Recently, I had tens of thousands of spoken words that need to be transcribed into written text. “Hang on,” you might be thinking, “why would a college student who, by all accounts, spends his time on reputable pursuits such as Python, need to convert audio into text?” While I was doing interviews for my book, I transcribed about 8 hours of audio, a process that took somewhere between 24 and 32 hours of very focused work over the course of a month or so. Here’s what I learned in the process.
How would you do it? First, you might think of an automated solution. Dictation software has been around for years, so speech-to-text must be good by now, right? Unfortunately, as gathered from my experiments with AWS speech-to-text, the technology isn’t a viable option for any level of readability. If you have the money, by the time you’re done reading this post you’ll want to outsource it, and probably should (at a cost of around a hundred dollars per hour of audio, less if you can wait a week or more for delivery). My only recommendation is that if you’re going to spend money, spend enough to get a good result. If spending that kind of money isn’t viable, and you’re not going to single-handedly decrease the error rate of AI speech-to-text systems by a couple orders of magnitude, then you’re left with only one option: transcribe it yourself.
These notes only apply to transcribing audio/video files, where you have the ability to pause and rewind the audio. I have no idea how real-time transcription is possible, I assume it is by the use of some sort of shorthand or specialized input device. Ultimately, transcribing is not a fun physical act, but it does help you get familiar with the material you’re listening to. With just a few simple pieces of equipment and a sufficient time investment, transcribing audio is an accomplishable task.
Use a Foot Pedal
Here’s how transcribing works on a minute-to-minute basis. You press play on the recording. You type as you listen. Inevitably, you fall behind, so you pause the recording and type out the rest of the sentence as cached in your short-term memory. Caught up, you press play. Repeat. If you don’t pause in time, you’ll forget some words and need to rewind. Occasionally, you’ll have trouble understanding something and have to rewind and listen to it a few times. The problem isn’t the typing or the remembering. The biggest problem with transcribing is hitting the play/pause button.
If you’re the type of person who uses custom keyboard shortcuts, hear me out, you’re going to love this. Keyboard shortcuts are usually great, but in this case any keyboard shortcut has the same problem: it distracts your already overloaded hands from their primary task of trying to keep up with the speaker. However, other parts of your body are just sitting there idling. Make like a Crossfit instructor and get your whole body in on this movement. Use a foot pedal to play and pause audio.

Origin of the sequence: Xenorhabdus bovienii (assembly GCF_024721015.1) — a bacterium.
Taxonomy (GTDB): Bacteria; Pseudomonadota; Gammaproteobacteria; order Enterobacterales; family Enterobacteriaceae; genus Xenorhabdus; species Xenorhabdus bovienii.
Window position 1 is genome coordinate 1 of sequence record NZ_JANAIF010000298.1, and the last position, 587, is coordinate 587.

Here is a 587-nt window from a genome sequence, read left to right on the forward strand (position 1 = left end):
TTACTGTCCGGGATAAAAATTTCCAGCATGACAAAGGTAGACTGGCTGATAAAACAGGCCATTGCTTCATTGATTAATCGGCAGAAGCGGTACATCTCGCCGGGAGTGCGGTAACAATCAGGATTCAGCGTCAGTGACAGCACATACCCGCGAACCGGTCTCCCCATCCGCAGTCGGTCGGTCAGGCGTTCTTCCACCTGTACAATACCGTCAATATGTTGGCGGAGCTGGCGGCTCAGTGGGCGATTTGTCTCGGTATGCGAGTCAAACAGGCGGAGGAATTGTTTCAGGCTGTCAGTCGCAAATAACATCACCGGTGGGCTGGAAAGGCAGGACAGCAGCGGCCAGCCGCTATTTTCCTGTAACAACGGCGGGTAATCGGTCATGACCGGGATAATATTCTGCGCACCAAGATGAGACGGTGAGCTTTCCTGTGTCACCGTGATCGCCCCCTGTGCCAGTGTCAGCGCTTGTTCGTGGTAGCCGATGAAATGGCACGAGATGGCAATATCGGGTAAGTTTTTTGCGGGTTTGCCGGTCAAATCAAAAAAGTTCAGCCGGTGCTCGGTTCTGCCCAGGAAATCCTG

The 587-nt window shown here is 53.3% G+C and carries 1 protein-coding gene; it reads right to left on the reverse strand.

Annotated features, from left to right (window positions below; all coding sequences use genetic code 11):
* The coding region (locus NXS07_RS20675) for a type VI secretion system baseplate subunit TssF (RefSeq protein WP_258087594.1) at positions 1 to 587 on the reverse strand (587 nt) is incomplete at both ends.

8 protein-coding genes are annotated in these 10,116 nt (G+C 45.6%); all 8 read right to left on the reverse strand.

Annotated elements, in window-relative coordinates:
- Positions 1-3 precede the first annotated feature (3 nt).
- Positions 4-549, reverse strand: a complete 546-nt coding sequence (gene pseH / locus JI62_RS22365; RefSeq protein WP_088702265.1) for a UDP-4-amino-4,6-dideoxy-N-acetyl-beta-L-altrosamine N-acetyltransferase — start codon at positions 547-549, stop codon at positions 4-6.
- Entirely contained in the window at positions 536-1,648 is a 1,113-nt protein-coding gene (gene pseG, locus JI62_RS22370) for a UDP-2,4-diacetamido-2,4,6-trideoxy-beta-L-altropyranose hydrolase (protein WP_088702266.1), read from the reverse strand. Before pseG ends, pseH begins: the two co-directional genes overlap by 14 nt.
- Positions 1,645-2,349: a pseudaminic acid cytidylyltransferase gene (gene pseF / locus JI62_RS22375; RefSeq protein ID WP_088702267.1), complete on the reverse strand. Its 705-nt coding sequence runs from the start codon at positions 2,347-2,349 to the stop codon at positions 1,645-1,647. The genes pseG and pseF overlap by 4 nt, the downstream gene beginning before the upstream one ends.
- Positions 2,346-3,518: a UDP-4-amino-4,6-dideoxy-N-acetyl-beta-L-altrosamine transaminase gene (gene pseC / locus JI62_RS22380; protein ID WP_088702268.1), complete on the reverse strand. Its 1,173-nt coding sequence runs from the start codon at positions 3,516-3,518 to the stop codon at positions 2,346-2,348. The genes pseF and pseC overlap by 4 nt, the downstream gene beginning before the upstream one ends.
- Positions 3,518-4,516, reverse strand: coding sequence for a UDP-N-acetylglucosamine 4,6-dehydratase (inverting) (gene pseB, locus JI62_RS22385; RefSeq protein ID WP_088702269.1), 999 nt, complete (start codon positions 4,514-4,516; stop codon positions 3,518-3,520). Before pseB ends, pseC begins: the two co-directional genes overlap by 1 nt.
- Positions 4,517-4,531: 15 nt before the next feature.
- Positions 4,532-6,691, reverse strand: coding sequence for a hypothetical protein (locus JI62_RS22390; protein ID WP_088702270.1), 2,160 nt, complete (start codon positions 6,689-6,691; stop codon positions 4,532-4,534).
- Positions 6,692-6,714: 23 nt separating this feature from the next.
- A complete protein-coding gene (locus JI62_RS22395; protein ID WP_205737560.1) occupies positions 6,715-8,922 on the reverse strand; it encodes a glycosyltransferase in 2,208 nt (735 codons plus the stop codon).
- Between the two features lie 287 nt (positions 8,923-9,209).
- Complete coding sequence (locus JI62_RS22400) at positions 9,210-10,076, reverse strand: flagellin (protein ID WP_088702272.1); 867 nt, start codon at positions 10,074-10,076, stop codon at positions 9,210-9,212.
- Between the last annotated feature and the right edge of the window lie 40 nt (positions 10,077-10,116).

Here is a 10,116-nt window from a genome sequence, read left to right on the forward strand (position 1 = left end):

If I had a foot pedal to recommend, I’d be linking it right here. However, I didn’t use a foot pedal, I used my mouse. More specifically, I mapped the thumb button on my Logitech MX Master 2S to audio play/pause, put it on the floor, and got to work. With a touch of my toe, I could start and stop the recording. Immediately, my speed and comfort doubled with this physical equivalent of the sort of if-it-works-it-works code that I’d be churning out at a hackathon. If you have a spare keyboard, multifunction mouse, macro pad, video game controller, or anything else that you can connect to your computer, remap to play/pause, and operate with your foot, use it. Otherwise, go ahead and buy a foot pedal, I’m sure you’ll find other uses for it.
Be(come) a Decent Typist
I don’t want to wade too deep into the holy war of the importance of typing for a programmer, but I’ll say this. A person talks somewhere around 150 words per minute in casual conversation. The average person types below 40 words per minute. Unless you have some limiting physical disability, you should be able to get up above a sixty-word-per-minute typing speed with practice. When I say “limiting,” I have nine fingers, only six of which are fully functional. I type above sixty words per minute, asterisk.
The asterisk here is sustained versus peak typing speed. When people talk about how fast they can type, they’re usually referring to their score on a one-minute typing test. Just like sprinting is faster than jogging, you’ll type slower when typing actually non-stop for an hour or more straight. My sustained transcribing pace is between 40 and 45 words per minute, which also accounts for play/pause and rewind.
Even an extremely fast typist won’t be able to keep up with an average speaker. That’s not the point. Per the earlier discussion of play/pause, increasing your sustained typing rate by N-percent will result in a greater-than-N-percent increase in your transcription speed because you’ll need to play, pause, and rewind less often.
I shelled out 220 of my hard-earned dollars for a Kinesis Gaming Freestyle Edge RGB Keyboard for general writing purposes last year. It is split in half, with the halves positionable up to 20 inches apart, and tilted up to about a 20 degree angle. The difference in typing experience when transcribing is monumental. I typed over 9,000 words in a single day on that keyboard without any pain, whereas days before I’d experienced pain typing 4,000 words on my laptop keyboard. Use a keyboard that’s comfortable for you. Taking breaks is also important, I stopped for 5 minutes at the end of every hour. Ergonomics are not my hill to die on, but whatever efforts you make for normal desk work should be strongly applied here.